One of the first books I read this year was Drew Westen’s The Political Brain, which I’ve found absolutely fascinating. Westen is a clinical psychologist and a supporter of the Democrats in the US, who had been progressively frustrated over a period of years by the party’s inability to fight back against the Republican method of doing politics. In The Political Brain, he sets out to examine politics and political communications from a psychological perspective, and to propose ways in which Democrats can fight back.
Westen’s main hypothesis (as reflected in the book’s subtitle) is that emotion is a key component in successful political communication. One of the reasons Al Gore and John Kerry lost their elections was because they didn’t connect emotionally with the American public while George W Bush did. Both men believed that they had the right answers to the questions that faced America, but they were too busy convincing the voters of that case intellectually to make the case emotionally. The Republicans, on the other hand, exploited emotional appeals – especially to fear – perfectly, and thus swung the elections their way.
However, Westen isn’t arguing for Democrats to ape the Republicans in fear-mongering and demagoguery. What he does instead is look at significant academic research into how the brain works to explain why certain types of messaging are effective and others aren’t. He doesn’t argue that Democrat policy should change, merely the way that policy is communicated. The book was originally written in 2006, so there’s very little mention of Obama in it, but the point is made effectively in looking at Bill Clinton. Because he could make a powerful emotional connection with voters either through TV or one-on-one, people felt an emotional connection to him they didn’t feel to his opponents or rivals. (One thing I’ve heard in various accounts of people meeting Clinton is that no matter how trivial the encounter, he always gives the impression that listening to that person is the most important thing in the world to him at that moment)
One of Westen’s principal arguments is that the core of any political communication has to be a narrative about the party and/or the candidate, and that while having a list of worthy policies is important, they need to fit into an overall framework. However, that doesn’t mean that just any narrative will do. Westen sets out a set of rules for effective narratives that I think often get missed by people who appear to have read the book. A narrative can’t just be ‘we’re for nice things and against nasty things’ and it shouldn’t designed to appeal to everyone. Any compelling narrative has the structure of a story, and that needs antagonists to work. For instance, Westen points out that the successful Republican narrative in the US relies on demonising a ‘liberal elite’ who want to stop the brave Republicans from making America great again. Westen argues – quite persuasively – that Democrats need to take the fight back to the Republicans, though that doesn’t mean going in the same low vein as them.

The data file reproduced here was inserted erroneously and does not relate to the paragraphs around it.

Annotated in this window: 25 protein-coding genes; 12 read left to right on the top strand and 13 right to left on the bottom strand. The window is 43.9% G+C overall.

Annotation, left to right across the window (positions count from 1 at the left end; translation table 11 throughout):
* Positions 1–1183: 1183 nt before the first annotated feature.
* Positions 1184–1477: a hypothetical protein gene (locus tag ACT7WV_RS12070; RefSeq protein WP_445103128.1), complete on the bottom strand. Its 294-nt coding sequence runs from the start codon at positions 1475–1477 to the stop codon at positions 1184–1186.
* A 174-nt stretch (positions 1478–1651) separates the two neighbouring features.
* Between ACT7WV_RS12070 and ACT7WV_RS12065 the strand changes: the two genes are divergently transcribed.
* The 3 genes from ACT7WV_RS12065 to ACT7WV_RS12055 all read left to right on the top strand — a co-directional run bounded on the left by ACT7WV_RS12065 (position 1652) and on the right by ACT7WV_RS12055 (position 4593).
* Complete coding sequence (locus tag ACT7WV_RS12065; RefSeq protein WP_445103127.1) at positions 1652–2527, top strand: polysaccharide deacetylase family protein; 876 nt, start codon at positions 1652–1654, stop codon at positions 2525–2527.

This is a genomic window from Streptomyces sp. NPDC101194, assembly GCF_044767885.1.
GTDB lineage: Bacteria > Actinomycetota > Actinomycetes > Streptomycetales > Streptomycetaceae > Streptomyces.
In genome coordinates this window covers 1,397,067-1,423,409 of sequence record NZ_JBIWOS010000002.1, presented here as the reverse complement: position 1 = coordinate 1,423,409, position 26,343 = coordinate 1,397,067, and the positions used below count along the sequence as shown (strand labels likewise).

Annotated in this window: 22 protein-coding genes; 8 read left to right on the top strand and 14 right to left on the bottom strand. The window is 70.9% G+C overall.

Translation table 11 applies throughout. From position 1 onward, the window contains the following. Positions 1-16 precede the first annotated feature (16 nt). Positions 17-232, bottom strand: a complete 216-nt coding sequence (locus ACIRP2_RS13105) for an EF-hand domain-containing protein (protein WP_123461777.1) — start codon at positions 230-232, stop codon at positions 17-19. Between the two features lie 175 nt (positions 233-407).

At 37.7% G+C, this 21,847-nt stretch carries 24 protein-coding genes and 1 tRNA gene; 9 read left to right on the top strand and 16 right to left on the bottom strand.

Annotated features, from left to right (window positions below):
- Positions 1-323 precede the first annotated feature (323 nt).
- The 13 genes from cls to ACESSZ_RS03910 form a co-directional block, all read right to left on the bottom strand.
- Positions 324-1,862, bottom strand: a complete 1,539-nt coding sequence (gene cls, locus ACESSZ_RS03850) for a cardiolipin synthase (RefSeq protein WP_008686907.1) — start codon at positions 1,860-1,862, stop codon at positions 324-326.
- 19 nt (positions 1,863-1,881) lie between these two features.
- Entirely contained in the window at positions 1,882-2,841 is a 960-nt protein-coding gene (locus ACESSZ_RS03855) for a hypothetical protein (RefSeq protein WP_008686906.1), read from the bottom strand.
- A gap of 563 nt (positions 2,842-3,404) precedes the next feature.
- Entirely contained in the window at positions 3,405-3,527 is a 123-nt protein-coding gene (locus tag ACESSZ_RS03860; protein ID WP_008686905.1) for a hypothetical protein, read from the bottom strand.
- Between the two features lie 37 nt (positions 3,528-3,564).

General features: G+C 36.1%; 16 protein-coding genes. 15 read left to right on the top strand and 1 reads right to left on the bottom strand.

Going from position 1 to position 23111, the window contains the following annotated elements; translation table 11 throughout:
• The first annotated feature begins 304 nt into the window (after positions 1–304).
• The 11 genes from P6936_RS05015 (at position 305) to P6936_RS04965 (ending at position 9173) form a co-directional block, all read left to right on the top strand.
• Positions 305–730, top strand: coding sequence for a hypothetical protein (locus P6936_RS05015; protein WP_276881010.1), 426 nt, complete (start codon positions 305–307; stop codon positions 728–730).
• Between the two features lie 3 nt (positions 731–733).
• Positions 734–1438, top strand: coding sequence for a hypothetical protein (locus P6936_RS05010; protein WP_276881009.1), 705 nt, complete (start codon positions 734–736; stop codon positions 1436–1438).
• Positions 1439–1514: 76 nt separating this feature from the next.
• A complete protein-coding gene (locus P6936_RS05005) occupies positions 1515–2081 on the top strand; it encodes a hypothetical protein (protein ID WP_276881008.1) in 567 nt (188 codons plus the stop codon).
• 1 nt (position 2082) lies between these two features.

In that spirit, he provides notable examples of what defeated Democrat candidates could (and should) have said in some famous circumstances. As he points out, the responses of candidates like Dukakis, Gore and Kerry to attacks on them were factually correct but didn’t connect emotionally. This was originally written and published before the 2008 US election but one key to Obama’s victory then and last year was that he was willing to take the fight to the Republicans.
Westen explains that our brains work by making networks of associations between people, concepts, images and ideas. Political communication needs to activate certain networks to be more effective, and the most effective way to activate networks is through the use of emotion. People are mostly making emotional judgements about candidates and parties based on what they perceive as their narrative long before they make ones based on specific policy points.
What’s also important about the book is that Westen writes as an academic who’s moved into politics, not as a political operative trying to justify his viewpoints and angle for more work. Usually, when he makes a point about the effectiveness or not of certain tactics and language, it’s because there’s evidence to back it up, and his wide knowledge of psychology means he can bring in studies that weren’t explicitly political but have an important bearing on the subject.
I heartily recommend reading The Political Brain to anyone with an interest in politics and political campaigning (and buying it through the link above makes me a few pennies) but it’s also prompted some thoughts on British politics in the light of it. It’s clear that there are people in British politics who’ve read The Political Brain – and some of them have even understood it – but a lot of it hasn’t broken into regular discussion yet.
I was going to take a look at some of Westen’s points and how they relate to British politics in this post, but it’s already getting quite long, and I think they’re best put into a separate post to follow this before it turns into a book in itself.